What are the copyright laws on photos taken at sports events?

Digital journalism has become a fast growing industry and has been advancing greatly in today’s generation.  This is leading to restrictions on photography done in sports events in many different countries, including the United States. There are a variety of restrictions on different contexts.

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Let’s take a look at some of these:

  1. Public property vs private property: The location of the venue is crucial in determining whether photography can be done or not. There are two classes of property in general – public and private. Most of the football field or cricket stadiums are owned by single owners. These owners have the complete right to either allow or not allow photography of the event to take place in their property. It could either be a person or a company that owns the property.

The government owns the public property. This land, in general, is not owned by a joint entity and these areas usually include municipal ballparks and fields. These areas are used for sports leagues. In these areas, photography can be done even without taking any kind of permission.

  1. Consent and permission: Despite some of the rules in sporting event venues, the United States Supreme Court still allows photographers to take pictures on public areas without any permission. It is a common practice to get written consent when photographing individuals and putting up these images on magazines, newspapers, YouTube and other websites. Moreover, consent of parents is a necessity for minors who are under the age of 18. These consents help to protect not only the interests of the photographer but also help to keep their professionalism intact.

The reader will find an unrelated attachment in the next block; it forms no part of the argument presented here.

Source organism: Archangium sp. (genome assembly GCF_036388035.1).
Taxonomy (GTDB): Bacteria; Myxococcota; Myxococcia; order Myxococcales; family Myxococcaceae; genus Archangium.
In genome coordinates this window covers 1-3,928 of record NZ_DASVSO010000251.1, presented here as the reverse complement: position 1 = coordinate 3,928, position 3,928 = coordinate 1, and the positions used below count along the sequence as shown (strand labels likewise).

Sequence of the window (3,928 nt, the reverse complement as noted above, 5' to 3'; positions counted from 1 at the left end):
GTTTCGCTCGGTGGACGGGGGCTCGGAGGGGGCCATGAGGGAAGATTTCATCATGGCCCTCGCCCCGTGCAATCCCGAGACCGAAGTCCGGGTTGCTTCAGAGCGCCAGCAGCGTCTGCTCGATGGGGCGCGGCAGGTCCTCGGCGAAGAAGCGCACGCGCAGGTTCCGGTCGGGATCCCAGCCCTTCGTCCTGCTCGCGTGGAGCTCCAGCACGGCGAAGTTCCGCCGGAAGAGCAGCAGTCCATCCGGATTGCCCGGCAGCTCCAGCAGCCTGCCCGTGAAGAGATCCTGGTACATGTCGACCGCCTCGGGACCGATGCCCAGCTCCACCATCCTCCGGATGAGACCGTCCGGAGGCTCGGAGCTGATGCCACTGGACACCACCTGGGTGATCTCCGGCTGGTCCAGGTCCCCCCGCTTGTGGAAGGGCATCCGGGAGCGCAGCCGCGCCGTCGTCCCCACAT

2. Types of restrictions on photographers: There are certain rules on the type of cameras that can be used by professional photographers in certain venues. There are differentiations made in professional and personal equipment use. For instance, the use of personal equipment includes shoot, basic point and digital SLR cameras. Professional equipment usually includes large and bulky SLR cameras. Some premises prevent the use of professional accessories which is inclusive of tripods, lenses and flash modules because they obstruct the audience’s view. Camcorders are also usually not allowed in the venues whether they are professional or personal.
  3. Photography policy: For many years, reporters and individuals have been photographing sports events, however, in the more recent years, much of the event venues and sports teams themselves have placed restrictions on photography mainly for the privacy concerns and the rights of the players.

What needs to be kept in mind, however, is the fact that different facilities have different rules for the photographers. There are different kinds of facilities from professional stadiums, collegiate and high school stadiums to municipal fields. Each one of these are bound to their own policies which is distinct from the other. Moreover, even within each one of these facilities, different organizations may have different rules. For professional stadiums, photographers need to have press clearance to receive press passes in order to shoot from the side where they won’t obstruct the audience’s view. Such rules have been laid out for different facilities.